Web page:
|dc.description.abstract||Introduction: Pulmonary disease is a leading cause of morbidity and mortality in HIV-infected patients. Yet specific causes are often unknown in third-world settings due to a lack of extensive diagnostic facilities, particularly in patients with sputum smear negative for acid-alcohol fast bacilli (AAFB). Fibre-optic bronchoscopy (FOB) is available as a diagnostic tool at the University Teaching Hospital. It has been established as an accurate, reliable and safe diagnostic means for pneumonias in severely immunosuppressed patients.
Objectives: To determine the aetiology and presentation of pulmonary disease in Highly Active Anti-Retroviral Treatment (HAART)-naïve, HIV-infected Zambian adults with severe immunosuppression
Design: A cross-section study
Methods: Our study algorithm comprised initial sputum screening with Ziehl-Neelsen stain for HAART-naïve HIV-infected patients with CD4+ counts less than 200/μL presenting with pulmonary symptoms. Those who were unable to expectorate sputum and those in whom sputum smears were negative for AAFB, underwent bronchoscopy. Bronchoalveolar lavage (BAL) specimens were collected and assessed for bacteria, fungi, Mycobacteria and Pneumocystis jirovecii. Microbiological diagnoses were correlated with clinical and radiological findings.
Results: Of 113 enrolled patients, 43 (38.1%) had sputum smears positive for AAFB. 53 (46.9%) had smears negative for AAFB and 17 (15.0%) were unable to expectorate sputum. 58 of the 70 (82.9%) sputum AAFB-negative or sputum-scarce patients agreed to further screening with bronchoscopy. Seven (12.1%) of the BAL specimens were positive for TB on smear, while 14 (24.1%) had TB diagnosed on culture alone. Cumulatively, 64 (56.6%) patients were diagnosed with TB. Two (1.8%) patients had Mycobacteria intracellulare and one (0.9%) had Mycobacterium avium complex cultured on BAL. Pneumocystis jirovecii was found in five (4.4%) patients, Candida species in six (5.3%), Klebsiella in five (4.4%) and gram negative enteric bacteria in two (1.8%). One (0.9%) each of Staphylococcus aureus, Streptococcus pneumonia and Proteus mirabilis were cultured. Additionally, Kaposi’s sarcoma was diagnosed in three (2.7%) patients on visual inspection at bronchoscopy. One (0.9%) patient had both TB and PJP. The cause was undetermined in 34 (30.1%) patients. Miliary infiltrates on chest radiograph was associated with TB (χ² 5.353; p=0.02). TB was further associated with micro-nodular (χ² 4.557; p=0.03) and nodular (χ² 7.864; p=0.01) infiltrates, as well as bilateral hilar lymphadenopathy (χ² 4.105; p=0.03) and haemoglobin less than 8g/dL (χ² 6.160; p=0.01). Respiratory rate of 40/minute or more was associated with PJP (χ² 5.595; p=0.02). BAL smears for TB in sputum smear negative patients had a sensitivity of 33% and specificity of 100%.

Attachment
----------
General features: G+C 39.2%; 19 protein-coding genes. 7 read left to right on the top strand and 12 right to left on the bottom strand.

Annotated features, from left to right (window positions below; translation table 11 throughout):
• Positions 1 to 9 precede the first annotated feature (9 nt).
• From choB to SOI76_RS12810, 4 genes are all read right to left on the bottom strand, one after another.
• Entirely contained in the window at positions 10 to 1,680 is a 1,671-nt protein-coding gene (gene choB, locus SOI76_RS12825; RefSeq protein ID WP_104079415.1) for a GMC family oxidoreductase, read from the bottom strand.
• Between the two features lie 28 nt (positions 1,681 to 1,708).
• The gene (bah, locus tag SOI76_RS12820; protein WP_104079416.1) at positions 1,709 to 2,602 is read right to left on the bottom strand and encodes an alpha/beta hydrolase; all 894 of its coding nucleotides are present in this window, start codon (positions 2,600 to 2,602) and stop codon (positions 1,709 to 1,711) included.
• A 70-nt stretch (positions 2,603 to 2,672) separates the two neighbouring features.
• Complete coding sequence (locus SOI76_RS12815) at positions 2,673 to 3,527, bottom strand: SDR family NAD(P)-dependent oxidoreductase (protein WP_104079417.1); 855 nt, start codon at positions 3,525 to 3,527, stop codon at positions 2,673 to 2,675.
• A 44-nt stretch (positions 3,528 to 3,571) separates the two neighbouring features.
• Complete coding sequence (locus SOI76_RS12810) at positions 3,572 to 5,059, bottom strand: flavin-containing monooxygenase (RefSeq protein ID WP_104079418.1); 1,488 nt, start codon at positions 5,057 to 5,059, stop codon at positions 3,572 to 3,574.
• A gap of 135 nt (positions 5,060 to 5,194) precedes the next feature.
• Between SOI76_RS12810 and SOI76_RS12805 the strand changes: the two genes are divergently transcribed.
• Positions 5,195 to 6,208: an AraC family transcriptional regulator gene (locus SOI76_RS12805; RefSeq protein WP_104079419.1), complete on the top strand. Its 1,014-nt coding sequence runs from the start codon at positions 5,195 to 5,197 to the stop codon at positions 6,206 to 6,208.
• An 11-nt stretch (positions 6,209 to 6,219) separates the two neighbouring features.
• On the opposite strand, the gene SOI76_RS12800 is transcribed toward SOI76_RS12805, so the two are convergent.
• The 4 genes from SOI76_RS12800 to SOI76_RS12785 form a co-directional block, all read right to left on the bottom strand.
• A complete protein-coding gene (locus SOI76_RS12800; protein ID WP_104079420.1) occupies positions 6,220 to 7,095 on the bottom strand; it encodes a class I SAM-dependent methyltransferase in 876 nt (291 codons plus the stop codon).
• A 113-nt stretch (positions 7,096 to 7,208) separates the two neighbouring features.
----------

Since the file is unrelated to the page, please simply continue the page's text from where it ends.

Conclusion: Mycobacterium tuberculosis is the commonest cause of pulmonary disease in our study population. Clinical and radiological correlates of TB can be used in the diagnosis of Aetiology and presentation of pulmonary disease in HIV-infected patients at UTH, Lusaka Kondwelani John Mateyo AAFB smear negative pneumonia, in the absence of bronchoscopy, which has proven to be a useful tool for diagnosis of AAFB smear-negative pneumonia.||en_US